Going into the 2020-2021 school year, educators knew things would be different when it came to returning students to the classroom while dealing with COVID-19.
One half of what is likely the most unconventional school year of the generation is in the books, and now teachers and administrators are looking to finish strong in the winter and spring months.
Superintendent Beth Patton said ACS has been blessed so far this school year in how little coronavirus has spread through city schools. She said the first semester went “extremely well” in that regard.
“We have seen low numbers of positive cases, and most have been at the secondary level,” Patton said. “Most of the cases have been from things that occurred outside of schools, not spread in classrooms.”
It was reported earlier this school year that ACS had 81% of its student population in a traditional classroom setting, and Patton said the system expects even more to return once school is back in session. The second semester is set to begin on schedule Wednesday.
“Things will be mostly the same as the first semester,” Patton said. “I'm a little nervous about the first few weeks after holidays, but we will be watching the numbers very closely. The remote option is still available, but most families have told us they prefer the traditional route. For the most part, it will be business as usual.”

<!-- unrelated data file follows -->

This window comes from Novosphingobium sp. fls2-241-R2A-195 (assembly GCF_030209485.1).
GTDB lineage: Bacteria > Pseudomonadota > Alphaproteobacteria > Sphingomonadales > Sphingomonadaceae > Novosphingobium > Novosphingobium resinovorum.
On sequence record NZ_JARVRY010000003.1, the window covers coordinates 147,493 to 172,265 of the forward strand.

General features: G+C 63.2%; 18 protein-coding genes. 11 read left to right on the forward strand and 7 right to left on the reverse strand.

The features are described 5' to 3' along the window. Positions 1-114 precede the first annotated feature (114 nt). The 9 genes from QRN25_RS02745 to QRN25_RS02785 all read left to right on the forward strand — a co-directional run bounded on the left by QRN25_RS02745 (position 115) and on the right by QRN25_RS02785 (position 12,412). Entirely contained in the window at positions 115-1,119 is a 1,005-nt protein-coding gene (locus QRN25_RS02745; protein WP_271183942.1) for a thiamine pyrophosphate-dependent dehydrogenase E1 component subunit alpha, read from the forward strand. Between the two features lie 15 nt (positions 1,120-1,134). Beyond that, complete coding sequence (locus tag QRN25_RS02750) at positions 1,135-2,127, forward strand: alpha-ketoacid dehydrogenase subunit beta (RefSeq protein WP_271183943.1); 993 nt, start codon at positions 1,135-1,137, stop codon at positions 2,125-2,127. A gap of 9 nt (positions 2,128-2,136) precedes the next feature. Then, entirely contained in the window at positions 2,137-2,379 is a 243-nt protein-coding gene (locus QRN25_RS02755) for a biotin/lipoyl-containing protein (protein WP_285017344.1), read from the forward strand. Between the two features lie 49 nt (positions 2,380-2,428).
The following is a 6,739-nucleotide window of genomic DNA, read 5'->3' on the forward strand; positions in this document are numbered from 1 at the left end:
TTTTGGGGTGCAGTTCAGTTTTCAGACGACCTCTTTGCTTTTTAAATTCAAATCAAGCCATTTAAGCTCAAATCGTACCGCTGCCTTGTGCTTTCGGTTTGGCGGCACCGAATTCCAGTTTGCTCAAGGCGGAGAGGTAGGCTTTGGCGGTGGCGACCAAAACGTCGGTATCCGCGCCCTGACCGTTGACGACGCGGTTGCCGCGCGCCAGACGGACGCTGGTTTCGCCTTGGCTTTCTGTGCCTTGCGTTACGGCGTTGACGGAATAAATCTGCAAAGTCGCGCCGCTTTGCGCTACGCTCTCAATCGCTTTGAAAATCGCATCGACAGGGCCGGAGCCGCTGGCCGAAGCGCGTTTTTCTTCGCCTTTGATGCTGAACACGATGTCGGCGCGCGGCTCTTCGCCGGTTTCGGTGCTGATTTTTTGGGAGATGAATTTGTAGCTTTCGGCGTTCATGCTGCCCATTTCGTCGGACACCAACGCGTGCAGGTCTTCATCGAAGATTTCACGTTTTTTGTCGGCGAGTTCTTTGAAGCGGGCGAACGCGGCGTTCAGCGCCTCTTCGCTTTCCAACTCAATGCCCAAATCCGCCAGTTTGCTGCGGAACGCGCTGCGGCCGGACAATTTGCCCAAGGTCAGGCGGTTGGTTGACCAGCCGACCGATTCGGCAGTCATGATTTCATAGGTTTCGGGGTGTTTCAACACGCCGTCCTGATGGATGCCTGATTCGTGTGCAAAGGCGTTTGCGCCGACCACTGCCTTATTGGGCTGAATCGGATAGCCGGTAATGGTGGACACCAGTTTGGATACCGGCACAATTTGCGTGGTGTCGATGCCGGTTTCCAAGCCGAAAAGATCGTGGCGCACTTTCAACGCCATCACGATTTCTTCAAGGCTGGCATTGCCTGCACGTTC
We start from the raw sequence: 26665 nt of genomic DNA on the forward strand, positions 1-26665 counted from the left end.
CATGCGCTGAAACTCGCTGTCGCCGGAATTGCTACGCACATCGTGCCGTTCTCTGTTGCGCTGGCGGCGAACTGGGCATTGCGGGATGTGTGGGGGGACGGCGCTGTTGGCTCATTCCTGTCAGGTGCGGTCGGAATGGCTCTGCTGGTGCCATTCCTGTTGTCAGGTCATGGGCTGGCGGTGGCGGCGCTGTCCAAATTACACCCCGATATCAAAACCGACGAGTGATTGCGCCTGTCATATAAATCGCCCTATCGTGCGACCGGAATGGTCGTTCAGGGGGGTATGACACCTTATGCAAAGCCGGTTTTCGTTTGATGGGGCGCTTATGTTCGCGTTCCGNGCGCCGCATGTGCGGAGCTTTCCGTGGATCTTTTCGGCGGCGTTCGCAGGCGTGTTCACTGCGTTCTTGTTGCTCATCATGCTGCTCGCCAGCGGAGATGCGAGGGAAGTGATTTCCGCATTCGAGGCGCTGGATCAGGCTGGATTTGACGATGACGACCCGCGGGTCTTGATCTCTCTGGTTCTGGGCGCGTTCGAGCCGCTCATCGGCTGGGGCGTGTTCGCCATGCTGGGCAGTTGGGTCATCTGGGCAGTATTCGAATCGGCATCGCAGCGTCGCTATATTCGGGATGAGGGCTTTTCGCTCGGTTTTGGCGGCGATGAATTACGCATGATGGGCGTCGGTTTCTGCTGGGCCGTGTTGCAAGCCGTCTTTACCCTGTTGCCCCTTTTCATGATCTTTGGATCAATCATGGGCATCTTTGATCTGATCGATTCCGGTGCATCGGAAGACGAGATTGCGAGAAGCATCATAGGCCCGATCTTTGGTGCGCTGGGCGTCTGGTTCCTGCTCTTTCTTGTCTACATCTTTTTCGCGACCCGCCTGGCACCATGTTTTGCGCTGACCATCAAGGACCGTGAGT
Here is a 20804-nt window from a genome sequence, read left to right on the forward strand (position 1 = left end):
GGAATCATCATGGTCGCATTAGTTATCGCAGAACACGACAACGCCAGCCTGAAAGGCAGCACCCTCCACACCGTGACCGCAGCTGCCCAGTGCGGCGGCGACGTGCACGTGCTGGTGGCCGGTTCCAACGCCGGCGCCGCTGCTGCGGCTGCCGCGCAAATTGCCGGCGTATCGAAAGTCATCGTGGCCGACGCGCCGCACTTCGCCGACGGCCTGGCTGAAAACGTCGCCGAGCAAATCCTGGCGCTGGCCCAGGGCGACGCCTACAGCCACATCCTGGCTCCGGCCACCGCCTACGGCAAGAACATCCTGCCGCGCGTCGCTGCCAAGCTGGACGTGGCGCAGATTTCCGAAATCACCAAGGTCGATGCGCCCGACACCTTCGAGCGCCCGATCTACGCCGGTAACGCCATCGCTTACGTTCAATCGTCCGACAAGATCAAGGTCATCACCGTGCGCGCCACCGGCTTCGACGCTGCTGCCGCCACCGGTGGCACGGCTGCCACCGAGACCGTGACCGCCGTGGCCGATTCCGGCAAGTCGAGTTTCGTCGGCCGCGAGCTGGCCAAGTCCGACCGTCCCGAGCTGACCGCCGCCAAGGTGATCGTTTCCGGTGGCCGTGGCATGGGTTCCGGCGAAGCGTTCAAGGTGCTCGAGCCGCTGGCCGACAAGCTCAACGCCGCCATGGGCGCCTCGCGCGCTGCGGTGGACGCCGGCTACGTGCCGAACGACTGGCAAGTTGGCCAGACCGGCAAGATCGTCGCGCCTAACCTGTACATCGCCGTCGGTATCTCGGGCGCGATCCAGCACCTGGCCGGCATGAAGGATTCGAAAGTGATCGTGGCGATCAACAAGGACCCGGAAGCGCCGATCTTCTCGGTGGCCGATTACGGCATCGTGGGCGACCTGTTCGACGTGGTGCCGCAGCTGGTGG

Despite all the challenges, Patton said she is excited to get the next semester underway. Like most people, she said she is also ready for things to improve when it comes to coronavirus.
Changes in the landscape
Thanks to COVID-19, field trips are still out, and visitors to schools will still be limited. This has forced teachers to do more inside the classroom than in typical school years.
Patton said she feels one of the effects this has caused is individual classes becoming more close-knit, as students spend more time together as a unit now that intermingling with other grades and even other classes in the same grade has been reduced.
“I'm sure they've missed that interaction,” she said. “There has been a lot more going on in the classroom this year, even eating meals. Classes have probably bonded more than normal. Usually, they would at least have P.E. with other classes, but that has been limited.”
Another issue for ACS during the pandemic has been obtaining funding for the new Athens Elementary School project from the bond market. Representatives from the school system will have to travel to New York for that, and Patton said they are still waiting on travel restrictions and other things to open up more. She said the trip is currently expected to take place in February or March.